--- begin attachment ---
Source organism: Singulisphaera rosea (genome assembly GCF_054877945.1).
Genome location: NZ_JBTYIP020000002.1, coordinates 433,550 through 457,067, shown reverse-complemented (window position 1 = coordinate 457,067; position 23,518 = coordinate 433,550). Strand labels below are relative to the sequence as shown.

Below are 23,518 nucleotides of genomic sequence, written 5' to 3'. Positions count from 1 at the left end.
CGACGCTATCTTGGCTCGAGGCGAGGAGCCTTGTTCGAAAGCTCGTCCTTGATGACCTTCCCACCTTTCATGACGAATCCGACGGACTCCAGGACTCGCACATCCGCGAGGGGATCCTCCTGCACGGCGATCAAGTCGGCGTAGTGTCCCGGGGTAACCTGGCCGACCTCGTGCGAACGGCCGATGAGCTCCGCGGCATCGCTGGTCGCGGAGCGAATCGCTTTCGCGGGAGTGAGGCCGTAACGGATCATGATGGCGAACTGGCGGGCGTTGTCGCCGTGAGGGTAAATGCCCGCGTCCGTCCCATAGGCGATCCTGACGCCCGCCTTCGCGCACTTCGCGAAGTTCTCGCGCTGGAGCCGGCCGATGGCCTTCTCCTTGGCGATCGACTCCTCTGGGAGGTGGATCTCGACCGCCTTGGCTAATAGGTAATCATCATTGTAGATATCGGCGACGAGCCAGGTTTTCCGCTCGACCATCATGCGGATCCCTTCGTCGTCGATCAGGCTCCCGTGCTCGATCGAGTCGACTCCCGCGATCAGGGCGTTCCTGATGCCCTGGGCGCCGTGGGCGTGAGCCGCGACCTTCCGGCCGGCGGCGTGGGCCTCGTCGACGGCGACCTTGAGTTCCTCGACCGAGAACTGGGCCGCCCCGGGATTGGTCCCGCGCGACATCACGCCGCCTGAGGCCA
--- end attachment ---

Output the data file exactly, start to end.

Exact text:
Source organism: Singulisphaera rosea (genome assembly GCF_054877945.1).
Genome location: NZ_JBTYIP020000002.1, coordinates 433,550 through 457,067, shown reverse-complemented (window position 1 = coordinate 457,067; position 23,518 = coordinate 433,550). Strand labels below are relative to the sequence as shown.

Below are 23,518 nucleotides of genomic sequence, written 5' to 3'. Positions count from 1 at the left end.
CGACGCTATCTTGGCTCGAGGCGAGGAGCCTTGTTCGAAAGCTCGTCCTTGATGACCTTCCCACCTTTCATGACGAATCCGACGGACTCCAGGACTCGCACATCCGCGAGGGGATCCTCCTGCACGGCGATCAAGTCGGCGTAGTGTCCCGGGGTAACCTGGCCGACCTCGTGCGAACGGCCGATGAGCTCCGCGGCATCGCTGGTCGCGGAGCGAATCGCTTTCGCGGGAGTGAGGCCGTAACGGATCATGATGGCGAACTGGCGGGCGTTGTCGCCGTGAGGGTAAATGCCCGCGTCCGTCCCATAGGCGATCCTGACGCCCGCCTTCGCGCACTTCGCGAAGTTCTCGCGCTGGAGCCGGCCGATGGCCTTCTCCTTGGCGATCGACTCCTCTGGGAGGTGGATCTCGACCGCCTTGGCTAATAGGTAATCATCATTGTAGATATCGGCGACGAGCCAGGTTTTCCGCTCGACCATCATGCGGATCCCTTCGTCGTCGATCAGGCTCCCGTGCTCGATCGAGTCGACTCCCGCGATCAGGGCGTTCCTGATGCCCTGGGCGCCGTGGGCGTGAGCCGCGACCTTCCGGCCGGCGGCGTGGGCCTCGTCGACGGCGACCTTGAGTTCCTCGACCGAGAACTGGGCCGCCCCGGGATTGGTCCCGCGCGACATCACGCCGCCTGAGGCCA